In KAQA framework, we implement three representative models including the siamese architecture model ARC-I [Hu et al.2014], the lexical interaction model MatchPyramid [Pang et al.2016], and the orthogonal decomposition model IWAN [Shen, Yang, and Deng2017] for sentence matching in our multi-channel matching module, with their original models considered as baselines. It is not difficult for KAQA plugged with other matching models, and we do not compare with KBQA models for we focus on different tasks. All models share the same dimension of hidden states as . In training, the batch size is set to be while learning rate is set to be . For ARC-I and MatchPyramid, the dimension of input embeddings is . The number of filters is and the window size is in CNN encoder. For IWAN, the dimension of input embedding is . All parameters are optimized on valid set with grid search. For fair comparisons, all KAQA models and baselines follow the same experimental settings.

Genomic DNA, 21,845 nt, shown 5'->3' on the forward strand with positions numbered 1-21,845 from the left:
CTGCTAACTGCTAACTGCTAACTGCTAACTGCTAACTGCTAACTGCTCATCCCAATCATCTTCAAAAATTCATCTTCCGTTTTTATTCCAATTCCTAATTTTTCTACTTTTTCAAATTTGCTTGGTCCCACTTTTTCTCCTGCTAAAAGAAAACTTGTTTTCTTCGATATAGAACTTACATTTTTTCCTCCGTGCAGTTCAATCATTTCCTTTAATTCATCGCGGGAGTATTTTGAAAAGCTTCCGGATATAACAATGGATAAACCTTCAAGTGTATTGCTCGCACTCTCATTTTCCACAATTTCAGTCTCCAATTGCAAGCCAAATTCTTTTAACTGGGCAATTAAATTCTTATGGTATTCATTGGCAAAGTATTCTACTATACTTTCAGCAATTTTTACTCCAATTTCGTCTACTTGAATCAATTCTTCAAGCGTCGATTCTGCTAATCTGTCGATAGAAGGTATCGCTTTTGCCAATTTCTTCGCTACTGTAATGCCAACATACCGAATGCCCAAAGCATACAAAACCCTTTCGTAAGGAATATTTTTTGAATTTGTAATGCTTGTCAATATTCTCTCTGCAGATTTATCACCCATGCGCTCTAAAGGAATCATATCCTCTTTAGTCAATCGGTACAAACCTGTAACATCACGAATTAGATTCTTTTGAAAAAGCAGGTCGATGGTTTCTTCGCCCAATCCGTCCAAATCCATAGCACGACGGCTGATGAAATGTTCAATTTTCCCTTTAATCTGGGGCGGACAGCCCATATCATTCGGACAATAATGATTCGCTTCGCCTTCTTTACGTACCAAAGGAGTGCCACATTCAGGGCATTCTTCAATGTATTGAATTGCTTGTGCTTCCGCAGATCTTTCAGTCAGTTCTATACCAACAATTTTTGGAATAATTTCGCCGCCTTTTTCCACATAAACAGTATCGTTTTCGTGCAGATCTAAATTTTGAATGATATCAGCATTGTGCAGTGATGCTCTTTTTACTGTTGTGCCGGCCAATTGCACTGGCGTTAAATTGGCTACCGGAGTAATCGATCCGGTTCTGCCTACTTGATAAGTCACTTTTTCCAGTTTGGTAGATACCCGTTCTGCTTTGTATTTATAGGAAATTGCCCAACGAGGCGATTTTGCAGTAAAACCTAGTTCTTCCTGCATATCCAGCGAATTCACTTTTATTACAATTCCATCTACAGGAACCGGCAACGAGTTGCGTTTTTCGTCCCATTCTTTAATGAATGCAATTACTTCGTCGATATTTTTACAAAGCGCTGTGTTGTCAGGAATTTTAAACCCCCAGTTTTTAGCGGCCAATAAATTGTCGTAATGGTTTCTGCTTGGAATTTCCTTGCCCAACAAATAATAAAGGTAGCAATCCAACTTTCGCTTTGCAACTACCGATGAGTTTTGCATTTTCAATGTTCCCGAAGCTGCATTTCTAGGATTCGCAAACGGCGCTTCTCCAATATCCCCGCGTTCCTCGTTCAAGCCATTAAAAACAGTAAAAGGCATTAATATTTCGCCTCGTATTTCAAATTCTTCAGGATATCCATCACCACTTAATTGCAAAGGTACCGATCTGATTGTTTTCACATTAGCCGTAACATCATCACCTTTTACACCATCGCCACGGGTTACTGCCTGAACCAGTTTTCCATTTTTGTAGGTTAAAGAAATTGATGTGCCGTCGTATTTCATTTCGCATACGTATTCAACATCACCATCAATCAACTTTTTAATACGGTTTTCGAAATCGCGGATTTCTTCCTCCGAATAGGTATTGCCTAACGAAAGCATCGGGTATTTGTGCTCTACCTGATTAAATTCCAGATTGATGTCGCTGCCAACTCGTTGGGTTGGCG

Analysis on Query-document Matching
Query-document matching task aims to predict whether a query-title pair is similar, related or unrelated, which is essential for the ranking modules in real-world systems.
We implement three different types of sentence matching models ARC-I, MatchPyramid and IWAN as our baselines to show the robustness and flexibility of our framework. All baselines are enhanced with knowledge anchors as their KAQA versions. We consider the evaluation as a classification task, where KAQA models and baselines should predict whether the query-document pair is unrelated, related or similar. As for evaluation metric, we report the average accuracies across runs for all models.
The results are demonstrated in Table 3, and we can observe that: